The most comprehensive as well as a responsive role of the systems analyst is the one of an agent of change. As an analyst, one is an agent of change when they carry out the activities in the SDLC and is interacting with the end users and the organization for an extended period (Oz, 2009).  We can define an agent of change as somebody that acts as a catalyst for change, creates a plan for change, and then cooperates with others to facilitate the change (Avison et al.,  (1999). The presence of computer systems analysts in an enterprise changes it. A system analyst needs to recognize that fact and utilize it as a starting point for his/her analysis. Thus, the analyst should interact with the users as well as the management from the very beginning of projects. Without the services of a system analyst, an organization cannot understand what is needed to support its functions and thus real change cannot be achieved (Lee, 2005).


My research on computer systems analysis will have me arranging the tasks in the form of iterations whereby I will have four iterations that follow one another in chronological order. The ones that come after will be acting as a follow-up for the preceding ones until I acquire a complete experience as desired in computer systems analysis.  Each iteration will be comprised of a cycle of planning, acting, observing and reflecting for it to be deemed a complete iteration.  Below is a highlight of the iterations.

Iteration 1: Orientation

In the orientation session, I will meet with various networking engineers, experts, and administrators who will guide me through the process of understanding the requirements for becoming a competent networking professional.

Iteration 2: Training

In the second iteration involving training, I will carry out a search on the Web and meet various professionals that will help me in acquiring the required skills to become a competent networking expert.  I will have to practice both the hard and soft skills for me to stand out as a professional networking expert.

Iteration 3: Building a Profession Brand

In this third iteration, I will endeavor to build my professional brand to help the employers to reach me easily. That will involve coming up with an online portal and creating a resume. I will find all the tools and resources that are helpful in developing my personal career brand and the chore self-marketing techniques that can get me hired or promoted.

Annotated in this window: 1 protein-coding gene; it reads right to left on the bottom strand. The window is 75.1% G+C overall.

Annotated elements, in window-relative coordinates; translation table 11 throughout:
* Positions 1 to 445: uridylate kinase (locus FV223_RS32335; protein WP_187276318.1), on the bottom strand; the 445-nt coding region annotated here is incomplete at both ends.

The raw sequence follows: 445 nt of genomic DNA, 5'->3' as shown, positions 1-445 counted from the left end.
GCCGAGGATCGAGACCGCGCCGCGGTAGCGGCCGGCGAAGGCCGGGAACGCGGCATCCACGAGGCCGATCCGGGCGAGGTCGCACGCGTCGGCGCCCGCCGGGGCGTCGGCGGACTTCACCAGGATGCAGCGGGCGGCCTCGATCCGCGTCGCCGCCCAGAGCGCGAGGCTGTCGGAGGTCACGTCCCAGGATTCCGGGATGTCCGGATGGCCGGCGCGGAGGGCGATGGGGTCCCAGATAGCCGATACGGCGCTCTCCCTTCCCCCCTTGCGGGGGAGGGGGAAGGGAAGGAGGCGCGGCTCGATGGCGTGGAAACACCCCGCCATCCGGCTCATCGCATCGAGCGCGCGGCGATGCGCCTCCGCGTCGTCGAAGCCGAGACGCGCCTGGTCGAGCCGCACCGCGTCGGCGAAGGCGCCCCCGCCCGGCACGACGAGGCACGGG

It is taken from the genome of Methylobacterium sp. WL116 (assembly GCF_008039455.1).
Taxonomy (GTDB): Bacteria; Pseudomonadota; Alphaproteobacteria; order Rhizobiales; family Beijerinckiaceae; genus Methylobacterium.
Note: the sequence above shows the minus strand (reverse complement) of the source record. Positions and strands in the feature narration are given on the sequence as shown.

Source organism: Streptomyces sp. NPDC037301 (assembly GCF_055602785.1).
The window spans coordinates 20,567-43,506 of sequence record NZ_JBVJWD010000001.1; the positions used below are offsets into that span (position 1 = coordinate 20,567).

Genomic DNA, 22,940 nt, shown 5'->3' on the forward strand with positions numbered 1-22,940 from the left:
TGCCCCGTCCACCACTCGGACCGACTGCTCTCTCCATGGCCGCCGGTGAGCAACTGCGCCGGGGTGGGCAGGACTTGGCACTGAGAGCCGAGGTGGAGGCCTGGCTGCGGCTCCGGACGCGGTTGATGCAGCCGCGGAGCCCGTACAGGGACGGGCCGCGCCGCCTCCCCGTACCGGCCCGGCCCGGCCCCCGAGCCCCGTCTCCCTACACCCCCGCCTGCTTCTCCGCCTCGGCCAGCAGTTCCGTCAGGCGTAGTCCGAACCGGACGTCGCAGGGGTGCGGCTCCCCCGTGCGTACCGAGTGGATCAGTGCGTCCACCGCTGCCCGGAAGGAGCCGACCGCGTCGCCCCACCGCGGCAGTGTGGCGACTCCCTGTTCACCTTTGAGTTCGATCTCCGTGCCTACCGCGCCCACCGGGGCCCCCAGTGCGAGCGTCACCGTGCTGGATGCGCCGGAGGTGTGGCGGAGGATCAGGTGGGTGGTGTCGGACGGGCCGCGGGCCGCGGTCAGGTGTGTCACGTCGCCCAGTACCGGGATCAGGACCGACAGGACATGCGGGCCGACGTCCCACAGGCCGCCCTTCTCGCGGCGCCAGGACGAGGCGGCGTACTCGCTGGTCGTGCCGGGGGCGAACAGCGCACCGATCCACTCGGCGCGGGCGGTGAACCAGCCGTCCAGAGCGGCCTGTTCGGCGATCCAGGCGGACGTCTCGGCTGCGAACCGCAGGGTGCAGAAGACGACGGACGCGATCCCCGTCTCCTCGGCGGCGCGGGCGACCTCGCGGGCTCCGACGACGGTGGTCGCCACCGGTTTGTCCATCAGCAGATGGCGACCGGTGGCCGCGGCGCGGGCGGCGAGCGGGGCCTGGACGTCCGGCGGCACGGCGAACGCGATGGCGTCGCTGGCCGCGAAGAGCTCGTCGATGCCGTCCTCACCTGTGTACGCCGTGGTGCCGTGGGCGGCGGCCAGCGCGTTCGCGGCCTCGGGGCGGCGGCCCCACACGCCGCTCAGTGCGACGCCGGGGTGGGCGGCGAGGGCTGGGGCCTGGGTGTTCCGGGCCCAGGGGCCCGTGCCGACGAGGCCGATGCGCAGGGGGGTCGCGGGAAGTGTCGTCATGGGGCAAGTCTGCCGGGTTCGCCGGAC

Iteration 4: Attending Interviews

At this fourth iteration, I will prepare for and attend interviews that are relevant to my career. To attend those interviews, I will have to search for the job advertisements online and make inquiries from friends. I will also do some exercises and learn about the common questions and the way to present myself.



Avison, D. E., Lau, F., Myers, M. D., & Nielsen, P. A. (1999). Action research. Communications of the ACM, 42(1), 94-97.

Avison, D. E., Wood-Harper, A. T., Vidgen, R. T., & Wood, J. R. G. (1998). A further exploration into information systems development: the evolution of Multiview2. Information Technology & People, 11(2), 124-139.

Dennis, A., Wixom, B. H., & Roth, R. M. (2008). Systems analysis and design. John Wiley & Sons.

Jiang, J. J., Klein, G., &Balloun, J. L. (2000). Systems analysts’ attitudes toward information systems development. Strategies for managing computer software upgrades, 179.

Lee, C. K. (2005). Analysis of skill requirements for systems analysts in Fortune 500 organizations. Journal of Computer Information Systems, 45(4), 84-92.

Misic, M. (1996). The skills needed by today’s systems analysts. Journal of Systems Management, 47(3), 34.

Oz, E. (2009). Management information systems. Boston, Mass: Thomson/Course Technology.

Satzinger, J., Jackson, R., &Burd, S. D. (2011). Systems analysis and design in a changing world. Cengage learning.